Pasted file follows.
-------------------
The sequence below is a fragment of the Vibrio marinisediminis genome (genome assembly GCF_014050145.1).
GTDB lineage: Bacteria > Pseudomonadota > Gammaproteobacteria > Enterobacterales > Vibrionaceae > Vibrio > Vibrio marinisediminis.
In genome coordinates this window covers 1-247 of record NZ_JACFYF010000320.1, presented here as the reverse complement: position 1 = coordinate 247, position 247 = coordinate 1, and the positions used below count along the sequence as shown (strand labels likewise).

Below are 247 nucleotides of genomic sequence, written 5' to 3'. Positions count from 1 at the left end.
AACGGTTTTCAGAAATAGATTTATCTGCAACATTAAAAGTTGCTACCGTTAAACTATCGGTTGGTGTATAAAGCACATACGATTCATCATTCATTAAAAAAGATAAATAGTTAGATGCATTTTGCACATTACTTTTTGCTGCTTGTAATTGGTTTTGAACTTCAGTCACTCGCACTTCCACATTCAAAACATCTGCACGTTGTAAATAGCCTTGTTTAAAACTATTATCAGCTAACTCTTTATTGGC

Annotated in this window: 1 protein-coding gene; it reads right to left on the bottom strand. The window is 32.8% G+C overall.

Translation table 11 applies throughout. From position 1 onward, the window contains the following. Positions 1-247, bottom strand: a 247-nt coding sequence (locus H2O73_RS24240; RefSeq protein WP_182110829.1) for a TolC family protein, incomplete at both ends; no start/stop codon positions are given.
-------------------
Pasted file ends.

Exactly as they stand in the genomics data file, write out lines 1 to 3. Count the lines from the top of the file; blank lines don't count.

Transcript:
The sequence below is a fragment of the Vibrio marinisediminis genome (genome assembly GCF_014050145.1).
GTDB lineage: Bacteria > Pseudomonadota > Gammaproteobacteria > Enterobacterales > Vibrionaceae > Vibrio > Vibrio marinisediminis.
In genome coordinates this window covers 1-247 of record NZ_JACFYF010000320.1, presented here as the reverse complement: position 1 = coordinate 247, position 247 = coordinate 1, and the positions used below count along the sequence as shown (strand labels likewise).